Correction of secondary hyperparathyroidism with paricalcitol in renal transplant improves left ventricular hypertrophy

Abstract

Background – Left ventricular hypertrophy (LVH) is common in renal transplant recipients (RTRs), and persistent secondary hyperparathyroidism (SHPT) is considered to be one of the main causes of its pathogenesis. In this study we evaluated if the control of SHPT with paricalcitol is associated with a reduction of LVH in RTRs. Methods – For this purpose we selected 24 RTRs with LVH and SHPT . Secondary hyperparathyroidism was defined as PTH levels 1.5 times higher than the high normal limits, while LVH was defined as a left ventricular mass index (LVMi) >95g/m2 in females, and >115g/m2 in males. Treatment with paricalcitol started at mean dose of 1µg/day and lasted 18 months. The dose of paricalcitol was reduced to 1µg on the other day when serum calcium was >10.5mg/dl and/or fractional excretion of calcium was >0.020%; administration was temporarily stopped when serum calcium was >11 mg/dl. Results – At follow-up PTH levels decreased from 198 ± 155 to 105 ± 43pg/ml (P < .01), and LVMi decreased from 134 ± 21 to 113 ± 29g/m2 (P < .01); the presence of LVH decreased from 100% at baseline to 54% at F-U. Serum calcium levels showed a modest and not significant increase. Renal function was stable in all patients. Conclusions – Secondary hyperparathyroidism seems to play an important role in the development and maintenance of LVH and its correction with paricalcitol has a favorable impact on its progression.

Keywords: left ventricular hypertrophy; parathormone; paricalcitol; renal transplantation; secondary hyperparathyroidism

Sorry, this entry is only available in Italian.

Hyperphosphatemia in dialysis: which binder?

Abstract

Several studies have evidenced the association between high serum phosphorus concentrations and adverse events especially in patients on dialysis.

Recent K-DIGO guidelines suggest lowering elevated phosphate levels toward the normal range. This goal should be achieved by combining dietary counseling, optimizing dialysis procedures and prescribing phosphate binders.

Despite the availability of several binders, the “ideal” phosphate binder that combines high efficacy, low pills burden, minimal side effects and low cost is still not available.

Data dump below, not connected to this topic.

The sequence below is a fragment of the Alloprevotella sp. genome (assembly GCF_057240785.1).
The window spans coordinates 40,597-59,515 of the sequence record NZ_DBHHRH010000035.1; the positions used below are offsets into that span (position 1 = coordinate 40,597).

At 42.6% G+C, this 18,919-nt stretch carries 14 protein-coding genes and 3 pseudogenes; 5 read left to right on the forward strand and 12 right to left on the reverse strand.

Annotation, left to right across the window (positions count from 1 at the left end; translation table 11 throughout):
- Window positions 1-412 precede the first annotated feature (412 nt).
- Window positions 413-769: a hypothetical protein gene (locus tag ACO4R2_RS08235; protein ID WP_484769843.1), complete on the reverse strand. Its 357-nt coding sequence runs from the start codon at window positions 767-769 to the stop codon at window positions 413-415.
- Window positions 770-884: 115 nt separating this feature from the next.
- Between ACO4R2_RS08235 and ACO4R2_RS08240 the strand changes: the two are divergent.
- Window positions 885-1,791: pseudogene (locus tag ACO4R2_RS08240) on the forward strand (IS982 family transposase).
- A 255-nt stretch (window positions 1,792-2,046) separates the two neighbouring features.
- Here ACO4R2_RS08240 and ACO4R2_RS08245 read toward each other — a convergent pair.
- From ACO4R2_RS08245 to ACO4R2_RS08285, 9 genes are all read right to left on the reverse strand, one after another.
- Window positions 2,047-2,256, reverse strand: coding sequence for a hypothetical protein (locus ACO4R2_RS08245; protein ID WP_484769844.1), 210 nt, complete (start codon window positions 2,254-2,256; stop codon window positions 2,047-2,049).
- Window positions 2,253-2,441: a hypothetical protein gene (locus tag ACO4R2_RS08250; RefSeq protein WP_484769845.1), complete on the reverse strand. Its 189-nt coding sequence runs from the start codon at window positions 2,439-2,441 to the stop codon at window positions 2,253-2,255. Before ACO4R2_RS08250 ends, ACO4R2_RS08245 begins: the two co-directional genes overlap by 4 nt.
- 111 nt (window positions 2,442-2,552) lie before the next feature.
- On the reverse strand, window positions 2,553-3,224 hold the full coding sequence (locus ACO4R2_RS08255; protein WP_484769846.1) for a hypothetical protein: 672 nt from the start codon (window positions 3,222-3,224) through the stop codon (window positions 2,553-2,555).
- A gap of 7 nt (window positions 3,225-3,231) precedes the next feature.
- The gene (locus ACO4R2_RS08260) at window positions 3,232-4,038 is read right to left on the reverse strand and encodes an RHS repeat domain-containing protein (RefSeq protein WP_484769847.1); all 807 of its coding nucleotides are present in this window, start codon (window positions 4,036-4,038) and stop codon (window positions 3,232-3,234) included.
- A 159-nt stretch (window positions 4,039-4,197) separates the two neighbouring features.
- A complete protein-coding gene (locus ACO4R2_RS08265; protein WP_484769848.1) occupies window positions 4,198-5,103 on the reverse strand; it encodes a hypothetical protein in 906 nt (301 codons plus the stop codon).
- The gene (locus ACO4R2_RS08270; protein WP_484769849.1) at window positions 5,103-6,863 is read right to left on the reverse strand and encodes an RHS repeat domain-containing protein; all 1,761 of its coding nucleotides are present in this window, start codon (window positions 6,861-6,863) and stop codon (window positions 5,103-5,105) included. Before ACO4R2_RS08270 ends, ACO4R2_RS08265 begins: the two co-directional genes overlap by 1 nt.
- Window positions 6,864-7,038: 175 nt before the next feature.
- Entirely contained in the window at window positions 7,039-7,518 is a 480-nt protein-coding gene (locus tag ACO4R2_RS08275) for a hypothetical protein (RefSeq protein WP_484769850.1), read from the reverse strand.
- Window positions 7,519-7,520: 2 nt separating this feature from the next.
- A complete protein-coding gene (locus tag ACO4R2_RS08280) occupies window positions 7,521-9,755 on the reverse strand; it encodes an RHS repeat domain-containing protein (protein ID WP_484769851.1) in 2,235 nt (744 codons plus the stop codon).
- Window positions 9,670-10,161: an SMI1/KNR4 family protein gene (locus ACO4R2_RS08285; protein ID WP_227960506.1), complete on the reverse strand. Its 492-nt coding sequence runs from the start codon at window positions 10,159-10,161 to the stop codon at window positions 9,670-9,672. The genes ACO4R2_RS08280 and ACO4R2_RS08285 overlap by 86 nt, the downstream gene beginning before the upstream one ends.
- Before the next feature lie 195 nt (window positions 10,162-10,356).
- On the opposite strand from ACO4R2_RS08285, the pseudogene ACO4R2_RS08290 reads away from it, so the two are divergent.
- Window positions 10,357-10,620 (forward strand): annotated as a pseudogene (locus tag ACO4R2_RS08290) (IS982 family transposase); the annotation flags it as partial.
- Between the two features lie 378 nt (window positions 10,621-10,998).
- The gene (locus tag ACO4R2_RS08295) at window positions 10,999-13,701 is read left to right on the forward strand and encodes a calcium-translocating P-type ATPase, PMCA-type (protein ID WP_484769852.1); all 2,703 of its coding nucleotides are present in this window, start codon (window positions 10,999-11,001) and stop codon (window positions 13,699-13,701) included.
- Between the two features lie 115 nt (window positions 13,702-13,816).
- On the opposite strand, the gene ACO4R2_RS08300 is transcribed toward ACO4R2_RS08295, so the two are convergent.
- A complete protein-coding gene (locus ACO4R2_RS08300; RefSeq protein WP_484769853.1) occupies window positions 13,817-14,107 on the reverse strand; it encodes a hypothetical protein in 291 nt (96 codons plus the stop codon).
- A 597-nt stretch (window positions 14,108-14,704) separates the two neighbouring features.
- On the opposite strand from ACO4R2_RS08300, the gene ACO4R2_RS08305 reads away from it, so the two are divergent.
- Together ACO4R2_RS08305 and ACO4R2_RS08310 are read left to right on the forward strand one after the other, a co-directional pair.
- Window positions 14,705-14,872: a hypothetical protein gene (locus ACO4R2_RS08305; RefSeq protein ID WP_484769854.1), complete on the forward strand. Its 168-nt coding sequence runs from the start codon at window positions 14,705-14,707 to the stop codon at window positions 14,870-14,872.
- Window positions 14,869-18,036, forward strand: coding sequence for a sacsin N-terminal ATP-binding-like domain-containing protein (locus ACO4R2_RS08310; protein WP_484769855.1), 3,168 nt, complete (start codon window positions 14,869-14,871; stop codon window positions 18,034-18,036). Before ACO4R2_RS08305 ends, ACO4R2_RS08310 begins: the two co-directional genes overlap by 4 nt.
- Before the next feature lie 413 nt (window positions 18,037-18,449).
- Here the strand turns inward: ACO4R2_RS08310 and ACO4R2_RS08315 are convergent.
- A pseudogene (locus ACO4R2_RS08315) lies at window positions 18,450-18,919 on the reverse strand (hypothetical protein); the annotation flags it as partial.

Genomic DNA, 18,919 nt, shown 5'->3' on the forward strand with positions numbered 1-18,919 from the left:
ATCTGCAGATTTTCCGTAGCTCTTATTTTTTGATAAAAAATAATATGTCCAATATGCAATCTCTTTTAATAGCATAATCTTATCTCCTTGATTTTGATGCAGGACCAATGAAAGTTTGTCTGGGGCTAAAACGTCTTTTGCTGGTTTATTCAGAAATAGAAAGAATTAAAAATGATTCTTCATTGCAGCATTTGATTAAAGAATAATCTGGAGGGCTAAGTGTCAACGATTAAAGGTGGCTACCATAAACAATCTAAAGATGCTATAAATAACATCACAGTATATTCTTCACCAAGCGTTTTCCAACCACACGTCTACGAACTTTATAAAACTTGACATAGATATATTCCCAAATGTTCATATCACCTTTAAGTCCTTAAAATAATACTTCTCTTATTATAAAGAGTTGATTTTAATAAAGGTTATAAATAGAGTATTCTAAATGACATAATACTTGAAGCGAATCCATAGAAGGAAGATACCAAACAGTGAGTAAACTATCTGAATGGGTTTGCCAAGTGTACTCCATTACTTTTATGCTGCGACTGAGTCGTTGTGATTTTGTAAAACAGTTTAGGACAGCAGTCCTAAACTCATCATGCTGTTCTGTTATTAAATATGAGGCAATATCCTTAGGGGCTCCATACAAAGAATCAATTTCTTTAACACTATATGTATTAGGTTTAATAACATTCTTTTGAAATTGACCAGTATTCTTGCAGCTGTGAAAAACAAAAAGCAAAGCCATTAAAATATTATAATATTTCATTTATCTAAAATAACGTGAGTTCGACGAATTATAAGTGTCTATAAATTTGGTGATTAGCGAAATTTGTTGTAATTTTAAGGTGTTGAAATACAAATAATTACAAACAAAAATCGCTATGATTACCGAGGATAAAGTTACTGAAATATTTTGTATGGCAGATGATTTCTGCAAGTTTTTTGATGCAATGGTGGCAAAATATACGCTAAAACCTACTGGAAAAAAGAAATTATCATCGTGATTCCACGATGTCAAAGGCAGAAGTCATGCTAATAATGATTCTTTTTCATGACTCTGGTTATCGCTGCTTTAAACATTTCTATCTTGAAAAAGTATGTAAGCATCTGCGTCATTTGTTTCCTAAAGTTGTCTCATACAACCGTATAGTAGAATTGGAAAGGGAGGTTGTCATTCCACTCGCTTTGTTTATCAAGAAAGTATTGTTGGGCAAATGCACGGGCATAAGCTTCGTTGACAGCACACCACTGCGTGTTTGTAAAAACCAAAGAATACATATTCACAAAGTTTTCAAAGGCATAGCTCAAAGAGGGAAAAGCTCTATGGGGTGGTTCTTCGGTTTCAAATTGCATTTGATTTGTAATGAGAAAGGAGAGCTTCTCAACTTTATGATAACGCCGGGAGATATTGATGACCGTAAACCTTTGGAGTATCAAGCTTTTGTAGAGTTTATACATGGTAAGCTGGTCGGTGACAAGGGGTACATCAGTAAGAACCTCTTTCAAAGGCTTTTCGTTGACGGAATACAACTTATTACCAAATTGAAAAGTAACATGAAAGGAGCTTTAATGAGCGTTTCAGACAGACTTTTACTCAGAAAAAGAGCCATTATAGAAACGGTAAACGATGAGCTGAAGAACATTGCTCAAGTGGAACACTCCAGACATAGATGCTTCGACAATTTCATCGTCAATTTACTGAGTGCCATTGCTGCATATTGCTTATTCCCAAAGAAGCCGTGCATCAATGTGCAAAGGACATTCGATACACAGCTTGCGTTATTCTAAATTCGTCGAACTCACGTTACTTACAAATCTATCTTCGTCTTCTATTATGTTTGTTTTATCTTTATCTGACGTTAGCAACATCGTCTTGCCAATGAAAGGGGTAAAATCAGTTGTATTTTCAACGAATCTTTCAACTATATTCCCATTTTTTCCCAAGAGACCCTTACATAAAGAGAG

In clinical practice it is crucial to reach a high patient’s compliance to therapy. The pill burden is the most relevant factor contributing to low compliance. This is the case of phosphate binder therapy that represents almost 50% of total pills prescribed to patients on dialysis.
It has been evidenced an association between pills of phosphate binder and poor control of phosphorus and PTH.
In recent years sucroferric oxyhydroxide is available as a new phosphate binder. Its
peculiarity is an high phosphate binding capability that requires prescription of low number of pills per day. This characteristic has been confirmed by several randomized controlled trials. These trials have also evidenced that sucroferric oxyhydroxide may cause some gastrointestinal side effects. There is an ongoing study to confirm in “the real world” the incidence of side effects reported by controlled trials.

Key words: Phosphate; Binder; Secondary Hyperparathyroidism

Sorry, this entry is only available in Italian.

New scenarios in secondary hyperparathyroidism: etelcalcetide. Position paper of Nephrologists form Lombardy

Abstract

Bone mineral abnormalities (defined as Chronic Kidney Disease Mineral Bone Disorder; CKD-MBD) are prevalent and associated with a substantial risk burden and poor prognosis in CKD population. Several lines of evidence support the notion that a large proportion of patients receiving maintenance dialysis experience a suboptimal biochemical control of CKD-MBD. Although no study has ever demonstrated conclusively that CKD-MBD control is associated with improved survival, an expanding therapeutic armamentarium is available to correct bone mineral abnormalities. In this position paper of Lombardy Nephrologists, a summary of the state of art of CKD-MBD as well as a summary of the unmet clinical needs will be provided. Furthermore, this position paper will focus on the potential and drawbacks of a new injectable calcimimetic, etelcalcetide, a drug available in Italy since few months ago.

 

Keywords: secondary hyperparathyroidism, etelcalcetide, cinacalcet, CKD-MBD, PTH

Sorry, this entry is only available in Italian.

Update 2017 of the KDIGO guidelines on Chronic Kidney Disease-Mineral and Bone Disorder (CKD-MBD). What are the real changes?

Abstract

Guidelines for the assessment, diagnosis and therapy of the alterations that characterize the CKD-MBD are an important support in the clinical practice of the nephrologist. Compared to the KDIGO guidelines published in 2009, the 2017 update made changes on some topics on which there was previously no strong evidence both in terms of diagnosis and therapy. The recommendations include the diagnosis of bone anomalies in CKD-MBD and the treatment of mineral metabolism abnormalities with particular regard to hyperphosphataemia, calcium levels, secondary hyperparathyroidism and anti-resorptive therapies. The Italian Study Group on Mineral Metabolism, in reviewing the 2017 recommendations, aimed to assess the weight of the evidence that led to this update. In fact, on some topics there has not been a substantial difference on the degree of evidence compared to the previous guidelines. The Italian Study Group emphasizes the points that may still reserve critical issues, including interpretation, and invites an evaluation that is articulated and personalized for each patient.

 

Key words: CKD-MBD, BMD, Bone Biopsy, Calcemia, Phosphorus, Secondary Hyperparathyroidism

Sorry, this entry is only available in Italian.